What really happened on May 18, 2012, with the botched IPO of Facebook Inc. (NasdaqGS: FB)?
Well, the Securities and Exchange Commission (SEC) just released its version of events under the guise of Administrative Proceeding File No. 3-15339.
And "In the Matter of THE NASDAQ STOCK MARKET, LLC and NASDAQ EXECUTION SERVICES, LLC (Respondents)" the SEC slapped wrists and fined the fools $10 million for screwing up Facebook's IPO – the largest-ever fine imposed on an exchange.
Of course, it's good reading. But there's something missing.
It's called "the truth."
How the Facebook IPO Was Supposed to Work
Here below in bold italics are excerpts from the actual order and my commentary (or the truth) in bold between the lines.
In its Introduction, the SEC states: National securities exchanges, which are registered by the Commission under Section 6 of the Exchange Act, are critical components of the National Market System, which provides the foundation for investor confidence in the integrity and stability of the United States' capital markets.
Which is all well and good if they practiced what they preach.
Except the SEC has aided and abetted the undermining of fair and orderly markets conducted at the exchanges. I'll get to that in a minute.
Here's how an initial public offering (IPO) is supposed to work.
Shares of the about-to-be-launched company are sold to participating purchasers (usually the fortunate ones) by the IPO's underwriters around midnight the night before the IPO.
"Secondary" trading, which is what happens when shares are released on the morning of the IPO, after they are priced, happens when the first "print" of the stock's price is announced and everyone can buy and sell based on the going price for stock.
Usually it's an easy process to get out the first "print" or the initial price of the offering.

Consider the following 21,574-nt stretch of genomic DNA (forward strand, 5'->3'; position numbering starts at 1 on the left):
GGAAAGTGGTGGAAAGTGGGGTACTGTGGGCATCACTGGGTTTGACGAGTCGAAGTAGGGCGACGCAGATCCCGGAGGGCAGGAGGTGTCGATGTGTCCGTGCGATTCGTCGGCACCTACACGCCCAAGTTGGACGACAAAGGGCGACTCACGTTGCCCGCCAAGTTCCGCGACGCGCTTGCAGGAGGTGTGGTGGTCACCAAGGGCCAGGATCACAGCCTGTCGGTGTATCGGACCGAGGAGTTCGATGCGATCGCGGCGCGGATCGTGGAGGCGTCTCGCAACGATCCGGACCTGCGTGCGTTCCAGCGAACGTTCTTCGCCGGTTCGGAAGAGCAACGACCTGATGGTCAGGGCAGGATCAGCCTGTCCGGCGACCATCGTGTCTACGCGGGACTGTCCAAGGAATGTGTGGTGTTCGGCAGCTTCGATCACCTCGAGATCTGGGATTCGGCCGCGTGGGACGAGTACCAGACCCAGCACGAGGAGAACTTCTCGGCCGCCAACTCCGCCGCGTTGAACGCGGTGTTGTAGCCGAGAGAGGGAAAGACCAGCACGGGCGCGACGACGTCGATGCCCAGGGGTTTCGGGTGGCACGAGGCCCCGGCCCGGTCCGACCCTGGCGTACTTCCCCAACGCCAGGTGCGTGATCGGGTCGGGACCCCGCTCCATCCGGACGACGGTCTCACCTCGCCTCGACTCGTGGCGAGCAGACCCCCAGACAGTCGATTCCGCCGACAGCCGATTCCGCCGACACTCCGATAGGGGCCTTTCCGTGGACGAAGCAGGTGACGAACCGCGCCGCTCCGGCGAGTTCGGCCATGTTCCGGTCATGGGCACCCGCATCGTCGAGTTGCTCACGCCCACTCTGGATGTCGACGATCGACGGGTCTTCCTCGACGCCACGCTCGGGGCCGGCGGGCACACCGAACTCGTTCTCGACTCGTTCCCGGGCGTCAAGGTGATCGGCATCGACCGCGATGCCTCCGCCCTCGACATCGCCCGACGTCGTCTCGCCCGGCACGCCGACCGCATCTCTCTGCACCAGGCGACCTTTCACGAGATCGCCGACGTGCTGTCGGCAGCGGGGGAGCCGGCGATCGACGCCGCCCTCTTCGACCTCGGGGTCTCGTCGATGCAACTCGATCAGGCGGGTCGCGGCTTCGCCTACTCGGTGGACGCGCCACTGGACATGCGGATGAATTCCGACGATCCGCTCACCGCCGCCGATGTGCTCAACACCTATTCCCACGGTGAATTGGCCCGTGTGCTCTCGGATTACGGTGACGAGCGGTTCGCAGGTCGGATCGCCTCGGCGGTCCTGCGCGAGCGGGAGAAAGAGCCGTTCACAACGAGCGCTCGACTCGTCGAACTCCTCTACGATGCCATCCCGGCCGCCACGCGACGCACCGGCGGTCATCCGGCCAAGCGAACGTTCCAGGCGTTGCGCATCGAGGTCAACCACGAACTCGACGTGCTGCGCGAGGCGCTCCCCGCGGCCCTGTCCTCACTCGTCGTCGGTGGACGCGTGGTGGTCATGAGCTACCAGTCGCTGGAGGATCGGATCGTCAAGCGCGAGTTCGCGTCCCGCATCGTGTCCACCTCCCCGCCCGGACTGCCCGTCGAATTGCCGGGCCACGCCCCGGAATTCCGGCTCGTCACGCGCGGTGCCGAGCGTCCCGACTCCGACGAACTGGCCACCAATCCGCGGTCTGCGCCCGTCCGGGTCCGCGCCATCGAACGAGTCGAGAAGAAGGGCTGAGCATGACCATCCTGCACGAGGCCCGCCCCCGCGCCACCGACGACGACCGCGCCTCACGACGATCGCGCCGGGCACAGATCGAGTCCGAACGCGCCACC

Buyers and sellers place orders through their brokers and on their trading platforms for the amount of shares they want to buy or sell and at what price they want to transact.
The "display only period" (DOP) is the approximately 30 minutes it takes for orders to be put into the mixing bowl so that the largest number of shares aggregated at one price is "crossed" to determine the opening price.
About the Author
Shah Gilani boasts a financial pedigree unlike any other. He ran his first hedge fund in 1982 from his seat on the floor of the Chicago Board of Options Exchange. When options on the Standard & Poor's 100 began trading on March 11, 1983, Shah worked in "the pit" as a market maker.
He helped develop what has become known as the Volatility Index (VIX) - to this day one of the most widely used indicators worldwide. After leaving Chicago to run the futures and options division of the British banking giant Lloyd's TSB, Shah moved up to Roosevelt & Cross Inc., an old-line New York boutique firm. There he originated and ran a packaged fixed-income trading desk, and established that company's "listed" and OTC trading desks.
Shah founded a second hedge fund in 1999, which he ran until 2003.
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